Hundreds of students and faculty from Pittsburg State University’s College of Technology are volunteering their time to help Extreme Makeover: Home Edition build seven houses in seven days in Joplin. But other students, including a survivor of the May 22 tornado, are stepping up to help as well.

Hundreds of students and faculty from Pittsburg State University’s College of Technology are volunteering their time to help Extreme Makeover: Home Edition build seven houses in seven days in Joplin. But other students, including a survivor of the May 22 tornado, are stepping up to help as well.

Survivor helps rebuild
“If you have a cell phone, call your parents. It’s coming straight for us!”

Those chilling words from his boss still rattle around in Mitch Albright’s head. A 22-year-old Pittsburg State University construction management major, Albright was a new employee at Academy Sports in Joplin when the tornado ripped through the city on May 22.

As the storm grew violent, Albright said he sought shelter in the back of the store with co-workers and shoppers.

“We knew the storm was coming, we just didn’t know where,” Albright said. “Before we knew it the lights were flickering. I thought it was over for me, but everybody made it out of there OK.”

Today, Albright, who lives in Galena with his family, is putting his own life back together. He transferred to Pitt State from Missouri Southern State University to learn the skills he would need for a career in construction. Sitting in his dining room Wednesday morning, he said participating in the building project was only natural. He joined about 50 other students who worked overnight Wednesday and Thursday morning to take part in the Tyvek insulation wrap of the homes.

“It’s a once-in-a-lifetime opportunity,” Albright said. “It’s a way to give back and help families move back into their neighborhoods.”

Like many of the tornado survivors, Albright sometimes struggles to retell his story.

About 50 people were scattered at the back of the store in the break room and back hallway. A few had taken shelter in the restrooms, including a mother and her young child. Albright was in the hallway and as he crouched down to cover his head, the freight-train sounds of the deadly tornado filled his ears.

As the rain and hail pelted down and the air pressure fluctuated, the building began shaking. Pipes burst and objects started flying. Albright caught a large ceiling tile and used it for cover. A big metal door on the back of the building blew off its hinges. In the midst of the tornado’s howl, Albright could hear the screams of the people next to him. The storm chewed up the roof and the rain poured in.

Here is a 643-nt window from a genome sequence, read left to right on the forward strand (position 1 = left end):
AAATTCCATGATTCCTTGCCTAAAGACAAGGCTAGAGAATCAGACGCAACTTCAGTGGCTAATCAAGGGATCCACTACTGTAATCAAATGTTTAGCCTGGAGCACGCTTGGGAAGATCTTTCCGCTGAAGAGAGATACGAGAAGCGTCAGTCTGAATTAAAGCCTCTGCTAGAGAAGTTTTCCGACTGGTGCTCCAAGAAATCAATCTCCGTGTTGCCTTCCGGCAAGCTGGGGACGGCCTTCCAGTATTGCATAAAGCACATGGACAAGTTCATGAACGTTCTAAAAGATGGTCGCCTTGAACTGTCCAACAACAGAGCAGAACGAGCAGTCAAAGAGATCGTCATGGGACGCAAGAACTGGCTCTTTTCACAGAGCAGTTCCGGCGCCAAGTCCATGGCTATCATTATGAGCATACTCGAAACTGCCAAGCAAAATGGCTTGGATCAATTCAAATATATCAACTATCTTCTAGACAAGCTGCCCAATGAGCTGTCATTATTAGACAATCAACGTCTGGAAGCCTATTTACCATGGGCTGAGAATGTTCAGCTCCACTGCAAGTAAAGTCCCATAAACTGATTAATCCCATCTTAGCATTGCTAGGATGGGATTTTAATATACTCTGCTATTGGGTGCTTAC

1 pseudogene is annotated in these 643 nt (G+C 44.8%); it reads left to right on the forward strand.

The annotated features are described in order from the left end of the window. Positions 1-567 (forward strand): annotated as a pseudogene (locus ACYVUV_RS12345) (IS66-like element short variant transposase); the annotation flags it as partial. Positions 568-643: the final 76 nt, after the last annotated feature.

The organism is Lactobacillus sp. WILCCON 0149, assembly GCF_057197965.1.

“You’re listening to the panicking and screaming and you’re thinking it’s the end,” Albright said. “Nothing in the world can prepare you for that.”
 He and a friend were some of the first survivors to crawl out of the flattened store.

“My phone was dead,” Albright said. “My girlfriend was finally able to get a hold of me through a friend. When we got out I didn’t know where I was. Nothing looked the same.”

Ironically, the tornado helped Albright choose his current career path. A cousin had been talking to him about his success working in the field of construction, which led Albright to think about pursuing a degree in construction management. After surviving the May 22 tornado, his mind was settled. Albright transferred to PSU this fall.

“Construction jobs are going to be around forever,” he said.

Nursing students offer their hands
One group of students may not be familiar with the tools of the construction trade, but they think they can help the building project in their own way. About 50 students and faculty in PSU’s nursing degree programs worked the chilly overnight shift Thursday and Friday, doing everything from passing out bottled water to carrying supplies and clearing the sites of scrap lumber.

Faith Naccarato, a senior nursing student from Frontenac, said their job was to help the professionals and PSU Construction Management students who have been working non-stop on the houses.

“These people have been donating their time, so the least we can do is donate our time to help them.”

Gena Coomes, an instructor in PSU’s Department of Nursing and an organizer of the volunteer effort, said their efforts were a natural extension of some of the work that faculty and students performed in the hours and days after the tornado.

“A lot of us were able to help with triage areas at community shelters and at the Leggett and Platt Arena on May 22 after the tornado,” Coomes said, “so it was only fitting for us to come back and help with the rebuild.”

Bailey Bloomingdale, a senior from Olathe, said working at the site made them feel like a part of the community.

“A lot of us did our clinicals at St. John’s last semester,” Bloomingdale said. “To see it destroyed has been hard, but to come back and help the community rebuild has been wonderful.”

Ron Womble contributed to this report.